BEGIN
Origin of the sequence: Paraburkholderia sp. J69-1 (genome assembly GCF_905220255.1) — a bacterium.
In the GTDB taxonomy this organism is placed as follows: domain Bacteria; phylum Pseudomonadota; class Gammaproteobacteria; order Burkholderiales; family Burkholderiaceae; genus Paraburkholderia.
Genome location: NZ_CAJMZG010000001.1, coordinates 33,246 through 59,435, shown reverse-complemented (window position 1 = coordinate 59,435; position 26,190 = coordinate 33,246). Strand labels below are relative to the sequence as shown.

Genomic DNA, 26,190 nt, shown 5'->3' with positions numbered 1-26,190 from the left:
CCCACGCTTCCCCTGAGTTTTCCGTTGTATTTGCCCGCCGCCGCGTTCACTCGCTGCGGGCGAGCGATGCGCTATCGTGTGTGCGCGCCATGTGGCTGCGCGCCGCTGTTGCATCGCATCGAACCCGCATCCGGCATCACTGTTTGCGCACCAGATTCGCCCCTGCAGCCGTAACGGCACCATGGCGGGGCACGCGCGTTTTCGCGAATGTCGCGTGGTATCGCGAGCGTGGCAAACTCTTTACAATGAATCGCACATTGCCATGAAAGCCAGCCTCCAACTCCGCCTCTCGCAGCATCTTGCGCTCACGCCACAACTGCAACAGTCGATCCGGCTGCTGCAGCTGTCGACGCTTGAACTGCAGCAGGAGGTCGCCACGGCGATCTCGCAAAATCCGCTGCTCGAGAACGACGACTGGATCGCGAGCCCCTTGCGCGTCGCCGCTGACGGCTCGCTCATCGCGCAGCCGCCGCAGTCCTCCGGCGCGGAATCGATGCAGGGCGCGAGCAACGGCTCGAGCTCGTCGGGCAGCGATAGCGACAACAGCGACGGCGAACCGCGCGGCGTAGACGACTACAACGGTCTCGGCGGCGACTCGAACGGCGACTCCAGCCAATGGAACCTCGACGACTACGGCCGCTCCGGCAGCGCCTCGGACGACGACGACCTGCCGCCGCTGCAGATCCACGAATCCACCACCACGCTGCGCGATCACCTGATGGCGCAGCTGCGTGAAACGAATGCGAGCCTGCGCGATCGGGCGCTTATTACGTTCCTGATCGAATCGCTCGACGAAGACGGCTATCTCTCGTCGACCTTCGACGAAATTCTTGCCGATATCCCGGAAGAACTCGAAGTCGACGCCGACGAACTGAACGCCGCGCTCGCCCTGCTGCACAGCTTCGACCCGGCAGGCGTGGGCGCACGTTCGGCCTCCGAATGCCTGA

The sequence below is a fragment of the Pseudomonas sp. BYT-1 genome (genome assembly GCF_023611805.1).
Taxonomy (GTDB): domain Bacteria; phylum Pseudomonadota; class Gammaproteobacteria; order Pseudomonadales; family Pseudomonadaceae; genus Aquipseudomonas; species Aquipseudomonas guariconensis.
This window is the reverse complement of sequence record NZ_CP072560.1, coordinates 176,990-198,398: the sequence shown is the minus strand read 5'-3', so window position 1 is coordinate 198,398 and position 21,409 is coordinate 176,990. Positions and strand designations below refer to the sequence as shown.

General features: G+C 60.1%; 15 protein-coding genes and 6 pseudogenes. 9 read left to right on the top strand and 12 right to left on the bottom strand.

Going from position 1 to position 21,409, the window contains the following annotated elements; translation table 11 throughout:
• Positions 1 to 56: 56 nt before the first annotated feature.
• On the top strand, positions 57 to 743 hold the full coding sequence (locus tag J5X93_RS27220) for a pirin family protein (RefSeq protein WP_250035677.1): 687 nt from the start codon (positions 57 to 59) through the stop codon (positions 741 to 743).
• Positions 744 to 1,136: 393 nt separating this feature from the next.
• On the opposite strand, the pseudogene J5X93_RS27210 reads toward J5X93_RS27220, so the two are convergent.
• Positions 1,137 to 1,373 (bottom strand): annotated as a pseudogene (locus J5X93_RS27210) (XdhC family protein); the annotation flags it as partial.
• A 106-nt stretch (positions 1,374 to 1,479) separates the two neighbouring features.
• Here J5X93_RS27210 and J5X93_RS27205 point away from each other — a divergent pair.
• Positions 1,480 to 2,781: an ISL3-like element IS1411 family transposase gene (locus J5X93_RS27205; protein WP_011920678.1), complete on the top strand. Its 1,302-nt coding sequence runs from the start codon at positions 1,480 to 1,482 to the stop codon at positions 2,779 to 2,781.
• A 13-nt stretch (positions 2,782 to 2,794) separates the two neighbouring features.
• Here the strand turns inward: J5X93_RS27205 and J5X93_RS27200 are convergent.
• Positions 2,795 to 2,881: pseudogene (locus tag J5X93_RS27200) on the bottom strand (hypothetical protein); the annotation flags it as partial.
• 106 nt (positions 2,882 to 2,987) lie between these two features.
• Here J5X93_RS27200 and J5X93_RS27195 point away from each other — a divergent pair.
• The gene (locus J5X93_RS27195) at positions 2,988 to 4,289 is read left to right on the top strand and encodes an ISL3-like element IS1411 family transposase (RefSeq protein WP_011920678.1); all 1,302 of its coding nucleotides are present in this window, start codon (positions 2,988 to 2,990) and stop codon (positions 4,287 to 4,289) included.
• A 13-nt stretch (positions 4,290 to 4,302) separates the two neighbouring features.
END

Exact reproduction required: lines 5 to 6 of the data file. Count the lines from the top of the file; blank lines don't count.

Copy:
CCCACGCTTCCCCTGAGTTTTCCGTTGTATTTGCCCGCCGCCGCGTTCACTCGCTGCGGGCGAGCGATGCGCTATCGTGTGTGCGCGCCATGTGGCTGCGCGCCGCTGTTGCATCGCATCGAACCCGCATCCGGCATCACTGTTTGCGCACCAGATTCGCCCCTGCAGCCGTAACGGCACCATGGCGGGGCACGCGCGTTTTCGCGAATGTCGCGTGGTATCGCGAGCGTGGCAAACTCTTTACAATGAATCGCACATTGCCATGAAAGCCAGCCTCCAACTCCGCCTCTCGCAGCATCTTGCGCTCACGCCACAACTGCAACAGTCGATCCGGCTGCTGCAGCTGTCGACGCTTGAACTGCAGCAGGAGGTCGCCACGGCGATCTCGCAAAATCCGCTGCTCGAGAACGACGACTGGATCGCGAGCCCCTTGCGCGTCGCCGCTGACGGCTCGCTCATCGCGCAGCCGCCGCAGTCCTCCGGCGCGGAATCGATGCAGGGCGCGAGCAACGGCTCGAGCTCGTCGGGCAGCGATAGCGACAACAGCGACGGCGAACCGCGCGGCGTAGACGACTACAACGGTCTCGGCGGCGACTCGAACGGCGACTCCAGCCAATGGAACCTCGACGACTACGGCCGCTCCGGCAGCGCCTCGGACGACGACGACCTGCCGCCGCTGCAGATCCACGAATCCACCACCACGCTGCGCGATCACCTGATGGCGCAGCTGCGTGAAACGAATGCGAGCCTGCGCGATCGGGCGCTTATTACGTTCCTGATCGAATCGCTCGACGAAGACGGCTATCTCTCGTCGACCTTCGACGAAATTCTTGCCGATATCCCGGAAGAACTCGAAGTCGACGCCGACGAACTGAACGCCGCGCTCGCCCTGCTGCACAGCTTCGACCCGGCAGGCGTGGGCGCACGTTCGGCCTCCGAATGCCTGA

The sequence below is a fragment of the Pseudomonas sp. BYT-1 genome (genome assembly GCF_023611805.1).